“There was a potential risk that over use would wipe out the plants needed for dyes. That would also have spelt the end of textile production and (led to) cultural collapse,” said Lolet.
Today, weaving communities are environmentally aware, growing plants needed for dyes and effectively greening their environments.
This has had a positive health impact, according to Lolet, who says community health has improved because “the environment is good, culture is good, economy is good and people are living a harmonious and low-stress life”.
He adds the protection and preservation of traditional textiles is as important as the preservation of other arts.
“I love ikat, I love textiles. Textiles are like a painting. You can tell the area it came from, who the weaver was from the motif and the technique by the weaving and the region by color. The red from Sumba is different to the red from Timor because of the soil, the process and the culture.”
Indonesia’s women weavers knot the past to the present, binding cultures to their lands with threads of life that link the intricate warp and weft of those cultures to future generations.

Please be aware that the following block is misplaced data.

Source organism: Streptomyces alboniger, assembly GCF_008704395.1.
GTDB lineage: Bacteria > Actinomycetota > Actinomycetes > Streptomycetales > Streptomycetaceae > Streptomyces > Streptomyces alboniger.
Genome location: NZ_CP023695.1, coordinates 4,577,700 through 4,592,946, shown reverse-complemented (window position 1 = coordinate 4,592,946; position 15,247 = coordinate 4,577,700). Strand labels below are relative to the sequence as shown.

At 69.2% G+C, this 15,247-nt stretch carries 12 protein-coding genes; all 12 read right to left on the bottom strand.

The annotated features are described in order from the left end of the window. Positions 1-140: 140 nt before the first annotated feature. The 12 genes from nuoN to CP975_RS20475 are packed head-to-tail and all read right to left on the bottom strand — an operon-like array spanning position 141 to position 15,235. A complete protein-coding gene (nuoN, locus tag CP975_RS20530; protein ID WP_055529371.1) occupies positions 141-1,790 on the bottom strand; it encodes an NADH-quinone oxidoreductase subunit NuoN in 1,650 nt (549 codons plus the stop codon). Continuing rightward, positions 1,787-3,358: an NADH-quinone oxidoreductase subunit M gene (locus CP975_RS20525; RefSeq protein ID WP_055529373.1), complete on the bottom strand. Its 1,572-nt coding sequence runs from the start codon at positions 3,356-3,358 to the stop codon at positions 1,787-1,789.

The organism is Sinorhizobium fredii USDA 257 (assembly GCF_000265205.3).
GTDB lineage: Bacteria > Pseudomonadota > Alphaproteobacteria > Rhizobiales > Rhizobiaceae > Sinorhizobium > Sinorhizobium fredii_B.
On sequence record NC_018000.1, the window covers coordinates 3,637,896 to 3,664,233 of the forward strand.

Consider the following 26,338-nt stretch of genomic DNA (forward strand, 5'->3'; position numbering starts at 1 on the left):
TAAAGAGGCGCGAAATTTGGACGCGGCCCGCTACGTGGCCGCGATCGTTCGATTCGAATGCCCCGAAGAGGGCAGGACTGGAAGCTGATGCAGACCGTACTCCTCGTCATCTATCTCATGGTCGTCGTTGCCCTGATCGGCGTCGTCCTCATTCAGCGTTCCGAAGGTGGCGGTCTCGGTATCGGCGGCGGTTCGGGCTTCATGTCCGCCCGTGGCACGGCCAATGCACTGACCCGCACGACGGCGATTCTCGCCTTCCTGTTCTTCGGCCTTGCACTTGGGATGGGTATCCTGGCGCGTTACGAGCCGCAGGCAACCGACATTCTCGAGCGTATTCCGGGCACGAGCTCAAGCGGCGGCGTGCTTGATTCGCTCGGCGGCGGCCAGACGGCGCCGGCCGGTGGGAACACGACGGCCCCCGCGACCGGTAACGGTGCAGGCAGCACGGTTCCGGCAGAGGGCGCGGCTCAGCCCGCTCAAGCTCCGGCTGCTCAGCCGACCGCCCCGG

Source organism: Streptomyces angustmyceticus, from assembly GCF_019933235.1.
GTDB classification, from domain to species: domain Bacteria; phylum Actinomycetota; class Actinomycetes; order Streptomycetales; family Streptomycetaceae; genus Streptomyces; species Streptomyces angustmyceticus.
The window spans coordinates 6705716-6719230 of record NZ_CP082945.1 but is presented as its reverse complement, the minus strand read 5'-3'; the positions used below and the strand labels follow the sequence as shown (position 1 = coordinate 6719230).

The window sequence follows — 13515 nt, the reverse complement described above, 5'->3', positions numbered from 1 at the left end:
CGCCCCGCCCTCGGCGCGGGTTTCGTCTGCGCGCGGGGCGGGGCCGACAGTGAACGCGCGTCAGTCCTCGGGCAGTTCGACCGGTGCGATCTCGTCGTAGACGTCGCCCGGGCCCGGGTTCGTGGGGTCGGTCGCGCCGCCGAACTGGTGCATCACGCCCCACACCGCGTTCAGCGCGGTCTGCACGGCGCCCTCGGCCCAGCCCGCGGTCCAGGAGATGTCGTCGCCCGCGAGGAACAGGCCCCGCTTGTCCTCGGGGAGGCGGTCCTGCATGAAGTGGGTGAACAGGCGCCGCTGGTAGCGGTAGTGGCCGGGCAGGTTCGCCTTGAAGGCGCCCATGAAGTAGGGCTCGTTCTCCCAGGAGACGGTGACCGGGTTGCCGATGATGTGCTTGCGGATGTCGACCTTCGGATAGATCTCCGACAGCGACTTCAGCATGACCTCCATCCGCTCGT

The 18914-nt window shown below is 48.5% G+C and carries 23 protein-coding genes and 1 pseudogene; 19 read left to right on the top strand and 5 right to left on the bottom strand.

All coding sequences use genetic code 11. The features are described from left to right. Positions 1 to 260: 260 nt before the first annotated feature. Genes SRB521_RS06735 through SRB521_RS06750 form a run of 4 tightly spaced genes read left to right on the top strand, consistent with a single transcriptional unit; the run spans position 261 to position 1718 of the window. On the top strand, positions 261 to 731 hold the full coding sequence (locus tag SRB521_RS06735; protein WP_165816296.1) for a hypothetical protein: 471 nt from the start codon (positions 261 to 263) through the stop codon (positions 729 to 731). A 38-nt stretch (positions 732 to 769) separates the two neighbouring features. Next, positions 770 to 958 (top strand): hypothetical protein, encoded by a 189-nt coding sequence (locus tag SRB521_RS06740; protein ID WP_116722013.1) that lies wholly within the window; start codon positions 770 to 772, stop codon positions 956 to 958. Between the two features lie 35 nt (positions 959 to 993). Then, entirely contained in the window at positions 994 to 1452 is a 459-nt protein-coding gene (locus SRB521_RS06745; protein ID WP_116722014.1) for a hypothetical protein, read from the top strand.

The International Fair Trade Association (IFAT) is an organization comprising more than 300 member organizations across 70 countries. IFAT seeks to develop fair trading practices for disadvantaged groups around the world.
Threads of Life is a certified Fair Trade business. IFAT is transparent and ensures disadvantaged communities’ access to fair prices on the international platform for their wares.
Traditional weavings produced across Indonesia can take more than a year to create, these are high art pieces and are priced accordingly.
To find out more visit Threads of Life and Pecinta Budaya Bebali in Ubud, see www.threadsoflife.com or phone (0361) 972 187.